A patent agent, also known as a patent practitioner, is a professional licensed by the United States Patent and Trademark Office (USPTO) to advise on and assist inventors with patent applications. Patent agents may also provide patentability opinions and help with the preparation and filing of documentation related to patent applications.

Patent agents assist inventors with completing and submitting all patent-application paperwork, searching for prior art, writing the inventor’s legally enforceable claims of ownership to the invention, revising rejected patent applications, and deciding when it’s best to abandon an application. In the U.S., there are roughly 45,000 people on the list of registered patent attorneys and agents, with slightly less than 34,000 of them also licensed to practice law. Patent attorneys are patent agents who also practice law. One can search for a licensed patent agent at the USPTO’s website.

Patent agents help inventors prepare, file, and see patent applications become registered patents in the United States Patent and Trademark Office (USPTO).
In the U.S., roughly 45,000 people serve as patent agents.
Patent agents must be licensed by the USPTO in order to practice and represent clients before that body.

The USPTO recommends that patent applicants hire a patent attorney or patent agent to assist with the application process because of its legal complexity. In the United States, patent agents can perform many of the same tasks as patent attorneys, including representing clients before the USPTO. However, unlike patent attorneys, patent agents cannot represent clients in other legal settings, such as prosecuting a patent infringement in court.

A client who primarily needs help filing a patent application might hire a patent agent, instead of a patent attorney, and save money by only paying for the level of expertise required for the job. It is also possible, though not widely recommended, to prepare and file a patent application pro se, without direct professional assistance. Someone who has considerable free time and sufficient interest to learn about and manage the complexities of the process might choose the do-it-yourself route.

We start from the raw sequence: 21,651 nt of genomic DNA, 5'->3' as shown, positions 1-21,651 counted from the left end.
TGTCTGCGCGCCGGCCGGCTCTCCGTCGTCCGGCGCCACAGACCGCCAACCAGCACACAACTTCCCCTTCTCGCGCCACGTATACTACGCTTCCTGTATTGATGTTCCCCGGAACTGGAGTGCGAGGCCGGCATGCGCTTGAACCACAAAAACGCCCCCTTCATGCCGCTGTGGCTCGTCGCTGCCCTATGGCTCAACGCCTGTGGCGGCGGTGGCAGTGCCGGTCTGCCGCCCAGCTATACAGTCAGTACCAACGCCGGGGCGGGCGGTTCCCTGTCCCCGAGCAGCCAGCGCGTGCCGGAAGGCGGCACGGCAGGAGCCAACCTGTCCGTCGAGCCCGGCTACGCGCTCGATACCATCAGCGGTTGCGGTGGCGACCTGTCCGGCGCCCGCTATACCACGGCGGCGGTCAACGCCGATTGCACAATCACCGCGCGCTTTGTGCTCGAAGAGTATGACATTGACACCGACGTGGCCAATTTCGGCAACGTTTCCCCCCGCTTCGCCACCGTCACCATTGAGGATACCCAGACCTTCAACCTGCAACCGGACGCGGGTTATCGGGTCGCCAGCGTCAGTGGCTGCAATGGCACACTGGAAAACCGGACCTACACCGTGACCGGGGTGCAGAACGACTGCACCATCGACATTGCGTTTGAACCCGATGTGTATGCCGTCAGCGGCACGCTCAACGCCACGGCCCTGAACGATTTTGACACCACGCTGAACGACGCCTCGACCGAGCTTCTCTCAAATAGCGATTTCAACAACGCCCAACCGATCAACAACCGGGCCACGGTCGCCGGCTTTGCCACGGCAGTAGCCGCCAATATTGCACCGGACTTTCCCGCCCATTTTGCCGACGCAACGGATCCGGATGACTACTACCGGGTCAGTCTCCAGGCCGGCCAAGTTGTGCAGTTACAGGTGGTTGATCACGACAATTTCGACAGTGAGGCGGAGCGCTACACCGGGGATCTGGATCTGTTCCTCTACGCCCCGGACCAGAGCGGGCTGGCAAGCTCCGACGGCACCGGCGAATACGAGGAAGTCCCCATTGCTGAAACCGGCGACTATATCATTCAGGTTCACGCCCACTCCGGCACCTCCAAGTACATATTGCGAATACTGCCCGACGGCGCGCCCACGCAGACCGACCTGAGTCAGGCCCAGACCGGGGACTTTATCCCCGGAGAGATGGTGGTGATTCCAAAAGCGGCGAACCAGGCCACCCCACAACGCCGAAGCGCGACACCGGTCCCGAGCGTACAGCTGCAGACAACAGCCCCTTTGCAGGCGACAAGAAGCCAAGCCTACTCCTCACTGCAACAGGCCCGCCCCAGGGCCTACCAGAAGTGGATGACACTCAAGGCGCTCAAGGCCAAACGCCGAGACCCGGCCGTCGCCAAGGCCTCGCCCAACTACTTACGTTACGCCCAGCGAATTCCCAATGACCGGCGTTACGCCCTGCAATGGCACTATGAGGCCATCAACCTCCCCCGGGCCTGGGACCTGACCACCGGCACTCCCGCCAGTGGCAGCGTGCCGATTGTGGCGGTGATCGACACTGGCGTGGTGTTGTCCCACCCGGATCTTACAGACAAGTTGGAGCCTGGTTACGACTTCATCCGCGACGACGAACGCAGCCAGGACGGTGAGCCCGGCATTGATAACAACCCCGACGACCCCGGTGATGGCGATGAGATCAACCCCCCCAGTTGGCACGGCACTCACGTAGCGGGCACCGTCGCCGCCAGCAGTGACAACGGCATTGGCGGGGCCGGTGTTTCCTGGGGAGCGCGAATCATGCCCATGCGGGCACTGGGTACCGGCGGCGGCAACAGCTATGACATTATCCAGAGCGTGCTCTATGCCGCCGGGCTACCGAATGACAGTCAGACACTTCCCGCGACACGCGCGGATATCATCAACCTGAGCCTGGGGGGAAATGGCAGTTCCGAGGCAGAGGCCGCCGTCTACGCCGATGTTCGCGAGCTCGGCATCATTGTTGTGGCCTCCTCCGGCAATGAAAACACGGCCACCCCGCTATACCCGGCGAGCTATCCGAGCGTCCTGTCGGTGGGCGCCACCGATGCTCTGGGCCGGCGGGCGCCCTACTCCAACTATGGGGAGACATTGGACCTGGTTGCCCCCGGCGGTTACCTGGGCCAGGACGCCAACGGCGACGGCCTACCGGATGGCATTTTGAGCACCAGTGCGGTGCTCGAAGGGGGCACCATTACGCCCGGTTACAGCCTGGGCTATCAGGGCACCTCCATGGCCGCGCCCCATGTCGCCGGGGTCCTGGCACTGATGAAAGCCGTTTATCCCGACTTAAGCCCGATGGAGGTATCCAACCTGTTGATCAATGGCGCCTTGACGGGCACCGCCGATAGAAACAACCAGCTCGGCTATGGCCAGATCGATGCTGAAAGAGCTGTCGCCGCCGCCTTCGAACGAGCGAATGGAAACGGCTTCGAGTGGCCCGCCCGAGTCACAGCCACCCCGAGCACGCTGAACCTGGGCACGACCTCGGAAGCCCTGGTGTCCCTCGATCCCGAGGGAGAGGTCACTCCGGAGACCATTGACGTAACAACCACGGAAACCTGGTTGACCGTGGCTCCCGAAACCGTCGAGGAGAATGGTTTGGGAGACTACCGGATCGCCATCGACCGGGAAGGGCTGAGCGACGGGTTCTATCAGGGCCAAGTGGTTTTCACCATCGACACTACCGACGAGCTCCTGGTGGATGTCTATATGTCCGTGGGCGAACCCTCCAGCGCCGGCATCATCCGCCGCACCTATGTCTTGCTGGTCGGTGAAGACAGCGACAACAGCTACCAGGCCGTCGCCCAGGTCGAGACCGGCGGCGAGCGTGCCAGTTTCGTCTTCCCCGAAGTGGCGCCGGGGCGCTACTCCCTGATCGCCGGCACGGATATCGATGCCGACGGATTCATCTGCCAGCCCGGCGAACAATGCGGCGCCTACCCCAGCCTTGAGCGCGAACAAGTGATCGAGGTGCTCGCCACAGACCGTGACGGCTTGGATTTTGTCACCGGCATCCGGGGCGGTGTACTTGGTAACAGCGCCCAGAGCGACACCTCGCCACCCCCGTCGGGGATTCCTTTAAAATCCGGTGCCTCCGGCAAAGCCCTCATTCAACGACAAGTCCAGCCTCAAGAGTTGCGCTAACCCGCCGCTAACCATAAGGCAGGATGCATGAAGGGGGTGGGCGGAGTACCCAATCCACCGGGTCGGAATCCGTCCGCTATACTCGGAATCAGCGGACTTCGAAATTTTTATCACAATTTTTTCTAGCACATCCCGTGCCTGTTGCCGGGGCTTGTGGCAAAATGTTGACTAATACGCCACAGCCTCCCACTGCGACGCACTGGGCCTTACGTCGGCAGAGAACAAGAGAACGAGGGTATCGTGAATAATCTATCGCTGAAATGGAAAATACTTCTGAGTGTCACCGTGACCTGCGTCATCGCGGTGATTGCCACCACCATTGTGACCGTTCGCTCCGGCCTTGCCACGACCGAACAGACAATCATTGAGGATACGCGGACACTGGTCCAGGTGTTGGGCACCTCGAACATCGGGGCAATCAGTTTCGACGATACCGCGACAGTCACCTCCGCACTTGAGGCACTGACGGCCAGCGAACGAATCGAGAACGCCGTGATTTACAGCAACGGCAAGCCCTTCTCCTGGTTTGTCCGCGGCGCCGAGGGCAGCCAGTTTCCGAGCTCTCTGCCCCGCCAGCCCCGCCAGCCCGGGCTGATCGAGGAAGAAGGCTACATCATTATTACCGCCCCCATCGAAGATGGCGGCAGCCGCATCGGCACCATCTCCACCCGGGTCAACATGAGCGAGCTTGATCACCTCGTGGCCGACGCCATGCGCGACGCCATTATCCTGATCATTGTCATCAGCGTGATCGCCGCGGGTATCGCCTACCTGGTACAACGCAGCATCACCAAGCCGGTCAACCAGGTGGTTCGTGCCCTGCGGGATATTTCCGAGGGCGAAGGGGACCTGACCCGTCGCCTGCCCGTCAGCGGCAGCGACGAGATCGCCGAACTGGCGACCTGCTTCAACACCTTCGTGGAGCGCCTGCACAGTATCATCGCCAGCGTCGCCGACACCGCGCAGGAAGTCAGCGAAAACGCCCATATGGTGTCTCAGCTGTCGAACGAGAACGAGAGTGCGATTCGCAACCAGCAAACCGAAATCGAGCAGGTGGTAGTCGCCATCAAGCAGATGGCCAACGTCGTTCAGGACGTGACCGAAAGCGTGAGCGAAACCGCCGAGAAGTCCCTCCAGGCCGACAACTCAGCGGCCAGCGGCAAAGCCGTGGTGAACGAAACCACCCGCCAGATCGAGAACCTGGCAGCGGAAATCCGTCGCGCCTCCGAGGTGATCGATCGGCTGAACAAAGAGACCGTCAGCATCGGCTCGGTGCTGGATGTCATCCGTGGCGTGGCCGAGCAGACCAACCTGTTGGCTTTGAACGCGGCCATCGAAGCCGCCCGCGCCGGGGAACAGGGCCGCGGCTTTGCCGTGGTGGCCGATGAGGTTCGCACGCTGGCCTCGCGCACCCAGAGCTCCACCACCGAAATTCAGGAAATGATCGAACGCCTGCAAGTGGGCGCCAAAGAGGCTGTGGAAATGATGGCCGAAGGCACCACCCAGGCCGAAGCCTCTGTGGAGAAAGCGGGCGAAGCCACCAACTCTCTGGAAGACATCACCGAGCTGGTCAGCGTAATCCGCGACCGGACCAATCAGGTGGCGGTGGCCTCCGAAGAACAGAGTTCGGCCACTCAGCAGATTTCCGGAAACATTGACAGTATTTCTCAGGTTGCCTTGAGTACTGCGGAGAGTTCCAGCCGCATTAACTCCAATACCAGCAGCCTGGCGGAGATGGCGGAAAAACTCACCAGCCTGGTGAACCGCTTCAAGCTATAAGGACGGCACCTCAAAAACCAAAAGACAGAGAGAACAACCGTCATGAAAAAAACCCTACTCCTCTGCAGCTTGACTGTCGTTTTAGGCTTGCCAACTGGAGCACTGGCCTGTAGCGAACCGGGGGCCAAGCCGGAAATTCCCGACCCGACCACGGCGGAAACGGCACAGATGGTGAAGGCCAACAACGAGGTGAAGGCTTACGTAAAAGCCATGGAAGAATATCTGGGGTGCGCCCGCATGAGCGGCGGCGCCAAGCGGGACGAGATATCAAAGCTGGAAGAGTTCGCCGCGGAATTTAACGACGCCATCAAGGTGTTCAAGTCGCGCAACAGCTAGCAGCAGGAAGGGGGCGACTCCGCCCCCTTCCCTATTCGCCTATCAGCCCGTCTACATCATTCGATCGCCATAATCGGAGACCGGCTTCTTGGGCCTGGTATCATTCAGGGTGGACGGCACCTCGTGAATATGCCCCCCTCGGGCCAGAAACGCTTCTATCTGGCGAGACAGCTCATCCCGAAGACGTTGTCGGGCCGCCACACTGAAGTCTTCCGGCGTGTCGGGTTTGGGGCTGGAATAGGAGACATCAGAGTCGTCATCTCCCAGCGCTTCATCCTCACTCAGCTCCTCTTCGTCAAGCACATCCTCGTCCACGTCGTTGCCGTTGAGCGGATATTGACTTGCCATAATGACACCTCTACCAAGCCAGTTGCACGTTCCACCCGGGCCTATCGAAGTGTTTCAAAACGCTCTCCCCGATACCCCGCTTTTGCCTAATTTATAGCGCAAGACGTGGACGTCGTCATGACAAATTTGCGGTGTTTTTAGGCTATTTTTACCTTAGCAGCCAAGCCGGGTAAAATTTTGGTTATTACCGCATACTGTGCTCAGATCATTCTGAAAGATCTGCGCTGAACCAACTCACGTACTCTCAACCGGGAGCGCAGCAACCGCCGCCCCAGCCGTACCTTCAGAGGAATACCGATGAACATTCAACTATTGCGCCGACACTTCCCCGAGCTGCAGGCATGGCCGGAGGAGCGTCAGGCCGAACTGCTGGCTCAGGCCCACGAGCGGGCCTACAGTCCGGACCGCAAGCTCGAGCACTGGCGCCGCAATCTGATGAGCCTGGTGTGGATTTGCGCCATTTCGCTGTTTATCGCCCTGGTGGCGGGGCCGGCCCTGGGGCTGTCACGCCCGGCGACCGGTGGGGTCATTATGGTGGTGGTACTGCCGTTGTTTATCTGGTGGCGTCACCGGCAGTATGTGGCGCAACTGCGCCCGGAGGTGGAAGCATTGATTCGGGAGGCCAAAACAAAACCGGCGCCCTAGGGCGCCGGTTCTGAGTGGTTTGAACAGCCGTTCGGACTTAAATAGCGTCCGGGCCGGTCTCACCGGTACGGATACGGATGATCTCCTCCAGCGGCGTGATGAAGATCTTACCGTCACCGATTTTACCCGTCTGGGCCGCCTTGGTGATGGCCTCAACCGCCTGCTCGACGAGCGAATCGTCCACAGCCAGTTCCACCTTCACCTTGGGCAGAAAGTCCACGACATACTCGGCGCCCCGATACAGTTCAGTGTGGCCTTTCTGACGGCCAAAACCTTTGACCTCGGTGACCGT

The right patent agent for a particular inventor should have both expertise in the subject-matter of the invention and experience working with the type of applicant, whether an individual or a large multinational corporation. If an inventor does hire a patent agent rather than represent themselves, the USPTO will only communicate with the agent regarding the filed patent application.

While patent agents are not required to have completed law school or passed the state bar exam, they must have passed the USPTO’s “patent bar exam,” which is formally called the Examination for Registration to Practice in Patent Cases Before the United States Patent and Trademark Office. A patent agent might be a current or former university professor; many patent agents have advanced degrees. Patent agents sometimes work for law firms and assist patent attorneys in preparing cases. However, as agents, they cannot represent clients in a regular courtroom.

The USPTO registration examination measures an applicant’s knowledge of U.S. patent procedures, federal rules, regulations, and ethical guidelines. The exam, which features 100 multiple-choice questions, is offered year-round. Candidates have six hours to complete the test, which is divided into three-hour morning and afternoon sessions of 50 questions each.

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